Discussions of Digital Twins in ship design, construction, and operation pervade current industry literature. Although computer modeling has been used for many years to develop and analyze discrete ship products and processes, twenty-first century data management tool capability and capacity offer increased opportunity to create and examine complex shipboard and ship enterprise digital systems. Digital capability is now available for widely dispersed teams to collaborate on and demonstrate not only ship system and subsystem performance, but the efficacy of construction plans and sequences, the success of operational scenarios, and the prediction of requirements for maintenance activities. The 3D CAD models of the 1990s and early 2000s can now form the basis of comprehensive Digital Twins of entire shipbuilding fabrication and assembly facilities, and complete ship designs which can be used well beyond the design and construction phases into testing, training, operation, maintenance, and upgrade activities.This chapter presents a discussion of the current use and envisioned applications of Digital Twins in the various stages of ship design, planning, construction, operation, and eventual retirement. The entire ship life cycle is labeled the “Enterprise” and is subdivided into “Domains”, being the phases from earliest concept development through end-of-life retirement, including Concept Formulation, Design, Manufacturing, Operation, Maintenance and Disposal. Specific tasks, labelled “Use Cases”, comprise each Domain and include “Development”, “Verification”, “Work Instructions”, and “Collaboration”, as examples. The Domains and Use Cases are described along with the Digital Twins deployed and their enabling technologies.The chapter acknowledges and addresses the several barriers to Digital Twin implementation that have been encountered. Recommendations for prioritized deployment of digital tools and twins throughout the shipbuilding and ship-owning enterprise are offered. The types of twins and associated technologies enabling success are discussed and, most importantly, an implementation strategy and recommendations for industry leaders is presented.

Russ Hoffman, Paul Friedman, Dave Wetherbee
Digital-Age Construction – Manufacturing Convergence

Construction, the largest industry in the world, contributes 13% of the global GDP and is responsible for the infrastructure that supports the whole economy. It is troubling that this great industry faces decades of stagnant productivity and an alarming level of delays and budget overruns in the delivery of projects. Construction faced decades of growing construction-manufacturing gap in business performance. It all comes to one significant difference that explains this condition, the level of supply chain integration along the whole project process. Advanced digital technologies enabled an extraordinary level of business process integration. Construction continues to be the least digitized industry; its digitization level is a little above hunting and agriculture. The dominance of the project-centric approach to business is the main obstacle to construction business transformation. This document is about the way to overcome this obstacle.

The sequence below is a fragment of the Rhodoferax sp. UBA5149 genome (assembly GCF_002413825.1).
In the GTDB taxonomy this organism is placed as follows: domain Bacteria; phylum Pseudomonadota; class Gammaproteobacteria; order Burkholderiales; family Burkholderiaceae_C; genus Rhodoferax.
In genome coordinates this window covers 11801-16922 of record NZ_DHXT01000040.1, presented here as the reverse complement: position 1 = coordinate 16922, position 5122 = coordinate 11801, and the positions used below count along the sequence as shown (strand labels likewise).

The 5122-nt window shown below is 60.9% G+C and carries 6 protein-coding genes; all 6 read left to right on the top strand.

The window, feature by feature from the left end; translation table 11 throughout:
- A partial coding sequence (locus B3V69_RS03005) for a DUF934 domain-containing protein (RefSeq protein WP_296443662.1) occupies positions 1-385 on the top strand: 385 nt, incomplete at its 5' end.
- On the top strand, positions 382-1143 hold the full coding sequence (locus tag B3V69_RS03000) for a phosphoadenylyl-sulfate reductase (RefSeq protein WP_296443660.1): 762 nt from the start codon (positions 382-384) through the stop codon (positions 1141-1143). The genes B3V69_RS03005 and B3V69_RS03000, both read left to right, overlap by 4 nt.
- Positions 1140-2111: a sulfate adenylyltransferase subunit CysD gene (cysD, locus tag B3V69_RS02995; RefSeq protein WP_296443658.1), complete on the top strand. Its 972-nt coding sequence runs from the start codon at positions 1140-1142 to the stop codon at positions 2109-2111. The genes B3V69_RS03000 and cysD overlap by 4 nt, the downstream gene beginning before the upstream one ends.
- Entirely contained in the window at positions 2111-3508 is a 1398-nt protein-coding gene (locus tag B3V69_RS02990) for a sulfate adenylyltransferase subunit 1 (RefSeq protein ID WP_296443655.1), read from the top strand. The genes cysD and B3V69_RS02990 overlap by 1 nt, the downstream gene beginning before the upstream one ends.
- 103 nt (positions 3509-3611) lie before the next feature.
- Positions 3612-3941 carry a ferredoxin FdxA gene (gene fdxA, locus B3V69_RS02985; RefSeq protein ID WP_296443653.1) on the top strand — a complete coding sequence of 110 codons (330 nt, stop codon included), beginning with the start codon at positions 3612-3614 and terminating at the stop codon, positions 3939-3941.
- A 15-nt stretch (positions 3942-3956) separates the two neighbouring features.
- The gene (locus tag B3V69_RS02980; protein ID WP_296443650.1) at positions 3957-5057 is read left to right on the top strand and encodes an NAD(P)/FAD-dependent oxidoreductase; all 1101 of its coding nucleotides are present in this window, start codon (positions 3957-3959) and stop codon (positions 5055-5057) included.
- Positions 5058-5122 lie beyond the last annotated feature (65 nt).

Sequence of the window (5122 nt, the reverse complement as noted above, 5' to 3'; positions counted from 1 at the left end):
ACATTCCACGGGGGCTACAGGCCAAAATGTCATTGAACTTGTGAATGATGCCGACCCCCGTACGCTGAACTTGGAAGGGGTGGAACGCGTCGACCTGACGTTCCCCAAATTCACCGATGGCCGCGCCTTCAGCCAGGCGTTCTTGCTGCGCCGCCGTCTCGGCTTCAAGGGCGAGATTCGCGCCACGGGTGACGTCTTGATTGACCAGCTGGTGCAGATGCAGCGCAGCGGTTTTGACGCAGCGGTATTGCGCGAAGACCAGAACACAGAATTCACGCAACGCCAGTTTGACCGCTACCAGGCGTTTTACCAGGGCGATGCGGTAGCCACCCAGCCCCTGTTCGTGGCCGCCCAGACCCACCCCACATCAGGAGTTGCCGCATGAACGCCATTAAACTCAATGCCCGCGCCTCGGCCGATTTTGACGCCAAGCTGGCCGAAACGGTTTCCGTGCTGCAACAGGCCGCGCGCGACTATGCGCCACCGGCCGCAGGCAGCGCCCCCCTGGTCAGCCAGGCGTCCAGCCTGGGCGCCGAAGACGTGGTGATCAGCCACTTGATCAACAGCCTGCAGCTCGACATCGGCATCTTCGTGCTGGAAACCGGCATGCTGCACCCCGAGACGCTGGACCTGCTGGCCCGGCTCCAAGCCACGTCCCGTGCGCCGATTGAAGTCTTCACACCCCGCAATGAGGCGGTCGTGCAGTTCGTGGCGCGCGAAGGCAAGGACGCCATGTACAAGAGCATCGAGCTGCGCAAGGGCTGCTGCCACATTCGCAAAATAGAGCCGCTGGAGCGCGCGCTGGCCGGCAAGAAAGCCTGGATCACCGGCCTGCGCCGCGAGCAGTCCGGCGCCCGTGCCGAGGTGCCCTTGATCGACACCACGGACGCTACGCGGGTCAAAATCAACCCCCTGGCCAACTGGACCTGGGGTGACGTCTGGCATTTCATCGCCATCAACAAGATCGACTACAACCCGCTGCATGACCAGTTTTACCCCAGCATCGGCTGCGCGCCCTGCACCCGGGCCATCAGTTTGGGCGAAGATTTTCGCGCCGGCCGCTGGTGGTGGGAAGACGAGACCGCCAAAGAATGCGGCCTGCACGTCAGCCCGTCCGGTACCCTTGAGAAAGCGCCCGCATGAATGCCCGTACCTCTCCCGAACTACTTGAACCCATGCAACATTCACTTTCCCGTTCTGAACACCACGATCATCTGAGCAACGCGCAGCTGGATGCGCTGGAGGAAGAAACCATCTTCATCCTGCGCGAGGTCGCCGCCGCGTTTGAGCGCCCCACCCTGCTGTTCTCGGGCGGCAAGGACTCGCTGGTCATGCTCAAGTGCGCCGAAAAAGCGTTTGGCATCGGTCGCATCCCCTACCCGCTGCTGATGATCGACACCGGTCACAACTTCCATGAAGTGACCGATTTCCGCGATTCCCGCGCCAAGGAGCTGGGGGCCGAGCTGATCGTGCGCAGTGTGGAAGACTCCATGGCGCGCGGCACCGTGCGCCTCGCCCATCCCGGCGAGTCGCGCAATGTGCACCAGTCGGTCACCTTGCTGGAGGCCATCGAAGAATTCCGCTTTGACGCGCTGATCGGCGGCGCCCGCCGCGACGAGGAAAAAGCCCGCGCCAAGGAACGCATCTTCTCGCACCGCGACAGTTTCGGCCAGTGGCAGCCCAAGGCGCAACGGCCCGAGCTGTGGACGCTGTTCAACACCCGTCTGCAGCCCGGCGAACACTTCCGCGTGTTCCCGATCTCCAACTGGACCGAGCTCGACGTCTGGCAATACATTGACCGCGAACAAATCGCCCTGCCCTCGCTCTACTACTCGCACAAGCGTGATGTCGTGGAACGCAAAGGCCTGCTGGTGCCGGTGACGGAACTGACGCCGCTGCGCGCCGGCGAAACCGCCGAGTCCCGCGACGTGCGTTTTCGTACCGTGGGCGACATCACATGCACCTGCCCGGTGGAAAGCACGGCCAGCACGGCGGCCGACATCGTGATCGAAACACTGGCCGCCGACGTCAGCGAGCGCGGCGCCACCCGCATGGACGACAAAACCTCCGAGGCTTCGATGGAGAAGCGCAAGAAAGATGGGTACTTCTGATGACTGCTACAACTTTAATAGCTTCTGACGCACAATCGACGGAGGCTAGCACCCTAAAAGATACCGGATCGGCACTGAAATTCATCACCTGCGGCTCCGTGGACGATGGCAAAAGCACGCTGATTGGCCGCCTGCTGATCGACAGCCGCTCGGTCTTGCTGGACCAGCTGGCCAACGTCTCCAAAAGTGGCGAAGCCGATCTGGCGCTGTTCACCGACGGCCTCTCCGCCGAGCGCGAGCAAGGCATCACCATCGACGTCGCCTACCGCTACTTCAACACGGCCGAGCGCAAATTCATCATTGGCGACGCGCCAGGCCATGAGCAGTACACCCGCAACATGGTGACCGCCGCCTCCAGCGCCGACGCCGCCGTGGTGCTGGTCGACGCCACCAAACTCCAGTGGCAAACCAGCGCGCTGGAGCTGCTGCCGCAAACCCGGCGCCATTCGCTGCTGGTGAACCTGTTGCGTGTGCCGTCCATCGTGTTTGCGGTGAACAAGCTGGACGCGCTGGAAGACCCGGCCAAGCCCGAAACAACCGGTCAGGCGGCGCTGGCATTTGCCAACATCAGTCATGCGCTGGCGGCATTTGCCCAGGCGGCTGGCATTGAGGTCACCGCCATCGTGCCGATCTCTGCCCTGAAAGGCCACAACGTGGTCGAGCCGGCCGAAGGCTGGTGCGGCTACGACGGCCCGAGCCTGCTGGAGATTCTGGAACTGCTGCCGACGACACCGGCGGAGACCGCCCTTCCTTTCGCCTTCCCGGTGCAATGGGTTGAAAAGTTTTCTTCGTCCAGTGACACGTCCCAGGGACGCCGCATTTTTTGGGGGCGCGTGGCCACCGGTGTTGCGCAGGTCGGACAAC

Sir John Egan, Neculai C. Tutos
Thriving Smart Cities

Sustaining our cities by providing them with the tools to flourish is a key objective if we are to safeguard humankind and ensure that the places we live, work and play in remain resilient. The ecosystems that provide our urban livelihood and quality of life are highly complex and extremely fragile. City leaders strive to keep up with the growing population, limited resources, and expectation of society. Digital Twins, where the physical world is reflected and mirrored with technology with real time data, are already demonstrating how invaluable they are in providing resilient and sustainable solutions and helping to deliver the promise of smart cities. In their most basic form, digital twins of cities, i.e., in this case interactive models of cities, are already being used by city stakeholders for the understanding, communication and simulation in key areas such as urban planning, mobility and resource management. They drastically reduce the cost, not only during design, but provide a far greater likelihood of success and achieving community engagement and adoption. As technology evolves and open urban data becomes readily available and interoperable, the future of digital twins promises to deliver decision support systems. Platforms that will model not just the physical world but integrate the complexity that reflect the many facets and knock-on effects of our cities: from its differing social, cultural, political and multidisciplinary flavours. These decision support systems will provide local authorities with digital twins of their cities. The core tools to help them on both strategic and operational levels to: build evolving strategies; simulate and communicate what they wish to achieve to stakeholders and local communities involved; analyze the budgets and resources required to achieve success; monitor solutions based on KPIs; predict pain points and resolve before they become reality. The goal of digital twins for cities is to help bring about resilience and sustainability and stimulate smart growth to remain competitive and thrive.

Joel Myers, Victor Larios, Oleg Missikoff
Digital Twins for Nuclear Power Plants and Facilities